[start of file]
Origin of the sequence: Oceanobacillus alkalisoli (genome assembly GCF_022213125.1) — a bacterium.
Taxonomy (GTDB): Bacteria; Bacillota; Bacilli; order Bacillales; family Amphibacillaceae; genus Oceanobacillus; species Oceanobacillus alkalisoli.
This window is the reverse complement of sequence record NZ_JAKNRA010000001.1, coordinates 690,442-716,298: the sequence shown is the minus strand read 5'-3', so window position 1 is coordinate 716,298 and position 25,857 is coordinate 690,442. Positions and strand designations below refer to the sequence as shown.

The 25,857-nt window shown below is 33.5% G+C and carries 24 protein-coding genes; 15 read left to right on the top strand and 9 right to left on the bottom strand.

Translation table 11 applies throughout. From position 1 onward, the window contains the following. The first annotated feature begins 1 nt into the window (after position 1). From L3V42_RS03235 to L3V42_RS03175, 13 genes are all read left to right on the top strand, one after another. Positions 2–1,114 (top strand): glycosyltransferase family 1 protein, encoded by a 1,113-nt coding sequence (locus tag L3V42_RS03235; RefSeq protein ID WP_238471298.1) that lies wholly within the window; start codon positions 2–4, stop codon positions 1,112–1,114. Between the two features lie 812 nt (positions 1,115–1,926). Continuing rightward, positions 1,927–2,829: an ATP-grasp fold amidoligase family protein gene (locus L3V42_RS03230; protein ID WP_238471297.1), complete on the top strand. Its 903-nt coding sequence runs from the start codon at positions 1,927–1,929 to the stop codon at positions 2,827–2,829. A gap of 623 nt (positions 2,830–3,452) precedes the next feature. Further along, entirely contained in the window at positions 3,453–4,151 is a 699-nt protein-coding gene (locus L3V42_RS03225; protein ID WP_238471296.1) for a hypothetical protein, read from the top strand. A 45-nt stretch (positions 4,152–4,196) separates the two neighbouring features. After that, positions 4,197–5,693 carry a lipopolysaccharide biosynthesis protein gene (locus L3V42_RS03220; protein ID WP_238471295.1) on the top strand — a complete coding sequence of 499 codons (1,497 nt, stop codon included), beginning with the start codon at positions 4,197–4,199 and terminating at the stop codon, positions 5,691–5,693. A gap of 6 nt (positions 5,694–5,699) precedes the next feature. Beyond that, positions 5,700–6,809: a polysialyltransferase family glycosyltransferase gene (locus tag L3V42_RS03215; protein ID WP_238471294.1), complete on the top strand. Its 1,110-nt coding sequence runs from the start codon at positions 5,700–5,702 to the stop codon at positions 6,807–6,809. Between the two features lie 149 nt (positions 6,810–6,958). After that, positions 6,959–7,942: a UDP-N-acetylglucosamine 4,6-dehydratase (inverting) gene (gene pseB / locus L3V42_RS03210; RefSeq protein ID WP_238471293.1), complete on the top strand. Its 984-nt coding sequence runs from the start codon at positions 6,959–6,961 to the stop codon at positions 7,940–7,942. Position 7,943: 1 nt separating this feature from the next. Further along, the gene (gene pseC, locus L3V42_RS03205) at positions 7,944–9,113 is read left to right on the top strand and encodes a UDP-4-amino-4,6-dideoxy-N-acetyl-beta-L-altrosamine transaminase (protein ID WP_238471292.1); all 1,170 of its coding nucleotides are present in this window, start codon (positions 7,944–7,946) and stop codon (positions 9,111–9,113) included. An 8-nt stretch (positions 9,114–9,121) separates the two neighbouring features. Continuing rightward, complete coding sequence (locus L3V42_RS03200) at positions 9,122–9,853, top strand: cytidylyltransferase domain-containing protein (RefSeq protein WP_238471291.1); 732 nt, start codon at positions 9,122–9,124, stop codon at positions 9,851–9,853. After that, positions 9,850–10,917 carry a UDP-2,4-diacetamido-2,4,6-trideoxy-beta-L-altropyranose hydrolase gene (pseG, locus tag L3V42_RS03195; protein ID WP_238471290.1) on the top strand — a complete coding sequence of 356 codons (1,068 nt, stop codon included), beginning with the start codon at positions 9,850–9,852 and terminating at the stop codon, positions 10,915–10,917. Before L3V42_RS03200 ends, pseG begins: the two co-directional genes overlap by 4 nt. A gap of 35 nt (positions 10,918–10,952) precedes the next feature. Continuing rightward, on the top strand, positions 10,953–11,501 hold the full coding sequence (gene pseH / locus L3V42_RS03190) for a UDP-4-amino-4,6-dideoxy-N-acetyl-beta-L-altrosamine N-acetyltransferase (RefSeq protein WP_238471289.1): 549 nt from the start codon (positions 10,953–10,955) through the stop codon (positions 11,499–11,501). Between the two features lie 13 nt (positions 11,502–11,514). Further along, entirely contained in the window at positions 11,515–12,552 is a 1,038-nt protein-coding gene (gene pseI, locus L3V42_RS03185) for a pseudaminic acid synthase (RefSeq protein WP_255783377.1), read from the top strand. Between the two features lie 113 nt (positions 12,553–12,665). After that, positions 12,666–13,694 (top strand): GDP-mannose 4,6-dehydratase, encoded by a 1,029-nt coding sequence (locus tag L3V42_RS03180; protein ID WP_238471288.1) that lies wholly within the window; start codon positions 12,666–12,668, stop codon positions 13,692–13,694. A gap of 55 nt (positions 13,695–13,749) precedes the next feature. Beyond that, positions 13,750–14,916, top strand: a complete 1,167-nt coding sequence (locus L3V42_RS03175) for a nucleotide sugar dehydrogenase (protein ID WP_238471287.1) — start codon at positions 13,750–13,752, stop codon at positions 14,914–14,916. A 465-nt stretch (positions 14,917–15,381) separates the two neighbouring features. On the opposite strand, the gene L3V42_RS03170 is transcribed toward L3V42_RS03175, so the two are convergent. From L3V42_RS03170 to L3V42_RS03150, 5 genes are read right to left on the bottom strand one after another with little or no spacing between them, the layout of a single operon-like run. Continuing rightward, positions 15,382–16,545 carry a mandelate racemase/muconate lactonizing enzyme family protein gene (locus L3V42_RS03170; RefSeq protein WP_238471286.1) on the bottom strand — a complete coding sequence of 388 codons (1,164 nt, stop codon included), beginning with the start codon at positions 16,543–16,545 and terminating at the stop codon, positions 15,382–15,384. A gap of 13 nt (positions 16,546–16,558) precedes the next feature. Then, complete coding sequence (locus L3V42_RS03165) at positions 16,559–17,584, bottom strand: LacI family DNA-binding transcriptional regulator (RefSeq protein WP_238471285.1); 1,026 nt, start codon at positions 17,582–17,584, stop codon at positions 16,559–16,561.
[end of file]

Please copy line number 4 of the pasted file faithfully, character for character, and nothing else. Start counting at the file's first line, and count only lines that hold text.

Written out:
The 25,857-nt window shown below is 33.5% G+C and carries 24 protein-coding genes; 15 read left to right on the top strand and 9 right to left on the bottom strand.